NASA releases images of Pakistan's 'Earthquake Island'
NASA has released before and after photos of a new terrestrial
body that was born on September 24 during a quake that struck
Called Zalzala Jazeera, or a an earthquake island, the terrestrial formation can now be found 380 kilometers from the earthquake’s epicenter in Paddi Zirr Bay near Swadar, Pakistan in the Arabian Sea.
The first image of the island was taken by NASA’s Earth Observing-1 satellite on September 26, while the second snapshot shows the same bay on April 17 with water and no landmass around the coordinates that the new island now inhabits.
According to scientists, the depth of the water level around Zalzala Jazeera stands at about 15 to 20 meters, stretching 75 to 90 meters across. It lies approximately one mile from the shore. Scientists say the island is nothing more than just a pile of mud, sand and solid rock that was caused by the forces of highly pressurized gas.
“The island is really just a big pile of mud from the seafloor
that got pushed up. This area of the world seems to see so many
of these features because the geology is correct for their
formation. You need a shallow, buried layer of pressurized
gas—methane, carbon dioxide, or something else—and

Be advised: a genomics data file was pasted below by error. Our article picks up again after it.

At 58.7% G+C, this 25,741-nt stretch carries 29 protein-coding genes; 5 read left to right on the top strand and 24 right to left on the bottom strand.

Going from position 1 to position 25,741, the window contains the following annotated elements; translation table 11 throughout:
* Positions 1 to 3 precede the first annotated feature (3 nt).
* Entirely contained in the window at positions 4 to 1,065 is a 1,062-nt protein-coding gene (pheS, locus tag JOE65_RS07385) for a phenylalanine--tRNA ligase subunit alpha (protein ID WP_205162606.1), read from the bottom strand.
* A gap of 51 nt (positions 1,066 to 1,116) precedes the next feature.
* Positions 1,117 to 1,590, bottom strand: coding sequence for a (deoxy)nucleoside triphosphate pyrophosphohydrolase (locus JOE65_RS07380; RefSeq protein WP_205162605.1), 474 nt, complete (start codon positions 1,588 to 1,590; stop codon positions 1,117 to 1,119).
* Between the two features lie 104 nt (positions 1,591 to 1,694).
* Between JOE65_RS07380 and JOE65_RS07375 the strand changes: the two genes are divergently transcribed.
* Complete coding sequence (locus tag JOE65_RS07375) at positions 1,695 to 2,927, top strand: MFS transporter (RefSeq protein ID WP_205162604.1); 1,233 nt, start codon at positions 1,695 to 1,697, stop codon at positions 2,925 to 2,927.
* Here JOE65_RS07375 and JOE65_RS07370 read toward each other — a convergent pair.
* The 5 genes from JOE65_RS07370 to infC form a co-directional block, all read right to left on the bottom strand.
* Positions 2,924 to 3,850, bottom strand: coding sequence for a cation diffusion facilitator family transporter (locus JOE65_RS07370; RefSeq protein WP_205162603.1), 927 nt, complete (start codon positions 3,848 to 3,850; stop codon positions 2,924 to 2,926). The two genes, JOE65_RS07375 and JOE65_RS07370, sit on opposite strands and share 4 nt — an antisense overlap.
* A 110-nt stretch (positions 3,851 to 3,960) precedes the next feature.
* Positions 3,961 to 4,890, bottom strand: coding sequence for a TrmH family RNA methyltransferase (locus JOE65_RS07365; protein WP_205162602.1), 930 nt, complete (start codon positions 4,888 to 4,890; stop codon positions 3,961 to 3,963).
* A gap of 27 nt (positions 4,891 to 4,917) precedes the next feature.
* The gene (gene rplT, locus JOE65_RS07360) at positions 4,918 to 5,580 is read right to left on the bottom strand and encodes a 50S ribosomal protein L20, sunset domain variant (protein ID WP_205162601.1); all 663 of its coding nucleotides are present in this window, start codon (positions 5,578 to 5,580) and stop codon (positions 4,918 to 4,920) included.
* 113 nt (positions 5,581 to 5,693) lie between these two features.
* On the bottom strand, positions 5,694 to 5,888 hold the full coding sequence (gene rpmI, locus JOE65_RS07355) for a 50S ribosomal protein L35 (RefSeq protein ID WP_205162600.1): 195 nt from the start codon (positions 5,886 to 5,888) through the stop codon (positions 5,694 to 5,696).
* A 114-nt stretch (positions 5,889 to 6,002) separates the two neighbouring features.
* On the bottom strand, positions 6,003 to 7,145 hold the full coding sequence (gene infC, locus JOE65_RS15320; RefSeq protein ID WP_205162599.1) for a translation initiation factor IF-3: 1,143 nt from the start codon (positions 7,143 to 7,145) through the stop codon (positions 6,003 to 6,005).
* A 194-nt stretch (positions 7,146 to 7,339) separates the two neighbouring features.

fluids. When that layer becomes disturbed by seismic
waves (like an earthquake), the gases and fluids become buoyant
and rush to the surface, bringing the rock and mud with
them,” Bill Barnhart, a geologist at the US Geological Survey
told NASA’s Earth Observatory.
The Earth Observatory says this is not the first island to have surfaced along the 700-kilometer-long coast over the past century. Scientists predict that the new island will remain above surface for up to a year before sinking back into the Arabian sea.
The island rose out of the water during a 7.7-magnitude earthquake that struck Balochistan, just 69 km north-northeast of Awaran - the nearest Pakistani city - on 24 September 2013. Over 300,000 people were affected by the quake, which caused over 500 deaths, and some 21,000 houses were destroyed.